Upon my arrival in Taiwan four years ago, the differentiation was real. There was truly only the physical book since the content (I will say the literature) was all in Chinese. This made the written content as good as non-existent for me. What I saw was the book craft, and the surface imagery of these characters. I bought nothing and I looked rarely. Certainly there were intriguing books and covers, but with the substance lacking, so too did my interest in much perusing or consuming.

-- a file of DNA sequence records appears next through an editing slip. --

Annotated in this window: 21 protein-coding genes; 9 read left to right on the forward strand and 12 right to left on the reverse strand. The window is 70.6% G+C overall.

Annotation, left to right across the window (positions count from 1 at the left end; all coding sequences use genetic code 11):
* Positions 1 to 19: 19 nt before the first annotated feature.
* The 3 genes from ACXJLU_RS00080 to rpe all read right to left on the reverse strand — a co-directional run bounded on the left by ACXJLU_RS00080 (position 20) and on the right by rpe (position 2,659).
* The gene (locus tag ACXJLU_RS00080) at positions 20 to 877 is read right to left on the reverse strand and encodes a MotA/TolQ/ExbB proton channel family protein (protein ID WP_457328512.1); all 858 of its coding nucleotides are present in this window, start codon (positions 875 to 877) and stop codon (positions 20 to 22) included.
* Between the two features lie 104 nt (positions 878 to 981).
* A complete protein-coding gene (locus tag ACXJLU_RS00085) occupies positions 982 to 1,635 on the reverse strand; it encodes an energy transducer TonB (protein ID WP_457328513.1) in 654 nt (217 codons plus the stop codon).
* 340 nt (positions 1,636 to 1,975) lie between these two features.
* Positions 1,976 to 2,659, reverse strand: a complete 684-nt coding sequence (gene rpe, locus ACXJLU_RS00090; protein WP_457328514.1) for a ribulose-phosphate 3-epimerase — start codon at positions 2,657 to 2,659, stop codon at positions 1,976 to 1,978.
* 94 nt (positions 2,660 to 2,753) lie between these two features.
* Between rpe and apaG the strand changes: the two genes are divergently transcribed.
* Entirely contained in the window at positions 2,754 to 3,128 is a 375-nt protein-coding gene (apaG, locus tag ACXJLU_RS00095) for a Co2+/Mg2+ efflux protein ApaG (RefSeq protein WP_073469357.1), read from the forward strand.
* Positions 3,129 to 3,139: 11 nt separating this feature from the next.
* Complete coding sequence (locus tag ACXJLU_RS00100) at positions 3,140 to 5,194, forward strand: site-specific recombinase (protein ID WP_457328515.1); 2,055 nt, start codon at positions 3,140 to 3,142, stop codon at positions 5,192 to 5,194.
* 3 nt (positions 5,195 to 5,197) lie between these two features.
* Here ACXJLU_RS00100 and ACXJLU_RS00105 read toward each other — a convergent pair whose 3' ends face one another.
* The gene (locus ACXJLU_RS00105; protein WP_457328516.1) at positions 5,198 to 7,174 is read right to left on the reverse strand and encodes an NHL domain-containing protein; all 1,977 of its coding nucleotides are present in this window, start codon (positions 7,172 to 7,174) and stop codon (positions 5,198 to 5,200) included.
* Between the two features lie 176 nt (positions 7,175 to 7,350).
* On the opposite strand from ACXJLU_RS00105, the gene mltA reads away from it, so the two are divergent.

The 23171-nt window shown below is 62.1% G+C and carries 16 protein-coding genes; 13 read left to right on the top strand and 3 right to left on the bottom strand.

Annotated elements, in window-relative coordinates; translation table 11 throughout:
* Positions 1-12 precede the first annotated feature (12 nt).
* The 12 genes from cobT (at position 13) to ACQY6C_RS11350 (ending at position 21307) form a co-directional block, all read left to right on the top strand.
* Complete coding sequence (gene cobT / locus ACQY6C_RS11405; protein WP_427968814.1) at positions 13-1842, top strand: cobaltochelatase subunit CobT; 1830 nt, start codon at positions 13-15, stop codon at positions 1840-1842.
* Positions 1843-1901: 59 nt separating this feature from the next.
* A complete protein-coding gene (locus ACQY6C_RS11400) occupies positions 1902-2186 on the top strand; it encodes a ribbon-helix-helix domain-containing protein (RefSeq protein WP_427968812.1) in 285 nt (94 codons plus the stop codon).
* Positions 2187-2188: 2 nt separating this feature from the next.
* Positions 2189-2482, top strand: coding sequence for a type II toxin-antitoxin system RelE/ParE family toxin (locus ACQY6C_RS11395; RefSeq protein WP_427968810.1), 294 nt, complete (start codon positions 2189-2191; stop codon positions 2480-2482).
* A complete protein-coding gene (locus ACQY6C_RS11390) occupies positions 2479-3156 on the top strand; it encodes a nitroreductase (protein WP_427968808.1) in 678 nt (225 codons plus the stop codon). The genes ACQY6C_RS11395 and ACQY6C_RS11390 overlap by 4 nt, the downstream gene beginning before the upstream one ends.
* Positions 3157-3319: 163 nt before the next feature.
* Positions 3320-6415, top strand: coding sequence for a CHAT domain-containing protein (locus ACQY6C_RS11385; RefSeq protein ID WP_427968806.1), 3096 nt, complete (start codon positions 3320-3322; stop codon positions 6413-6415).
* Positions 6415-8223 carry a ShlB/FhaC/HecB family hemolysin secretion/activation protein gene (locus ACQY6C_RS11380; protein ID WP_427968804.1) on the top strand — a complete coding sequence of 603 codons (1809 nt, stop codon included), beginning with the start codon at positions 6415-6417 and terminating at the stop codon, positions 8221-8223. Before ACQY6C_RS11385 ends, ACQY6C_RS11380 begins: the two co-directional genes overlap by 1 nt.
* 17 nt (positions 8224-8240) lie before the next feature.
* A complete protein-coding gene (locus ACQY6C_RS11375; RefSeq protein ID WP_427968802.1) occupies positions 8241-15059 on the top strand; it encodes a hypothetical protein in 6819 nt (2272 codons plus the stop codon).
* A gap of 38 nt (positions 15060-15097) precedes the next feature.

Fast forward to three years later when my Chinese attained a level of understanding that allowed me to grasp the meaning of the title and sometimes even read a large portion of the contents inside. With this change, these beautiful objects transformed into the more substantial book. There is an extreme beauty and effect in the philosophy of the e-book - the writer's words stand on their own in a nearly level playing field. And yet, the materiality of the book and the things that lay outside of literature tend to enrich our experience in a way these new devices do not. Reading is not just about our sense of sight just as listening is not just about our sense of hearing. The other senses, defined or not, are always influencing us. The book - its typography, images, paper, size, literature - is a wonderful sum of its parts.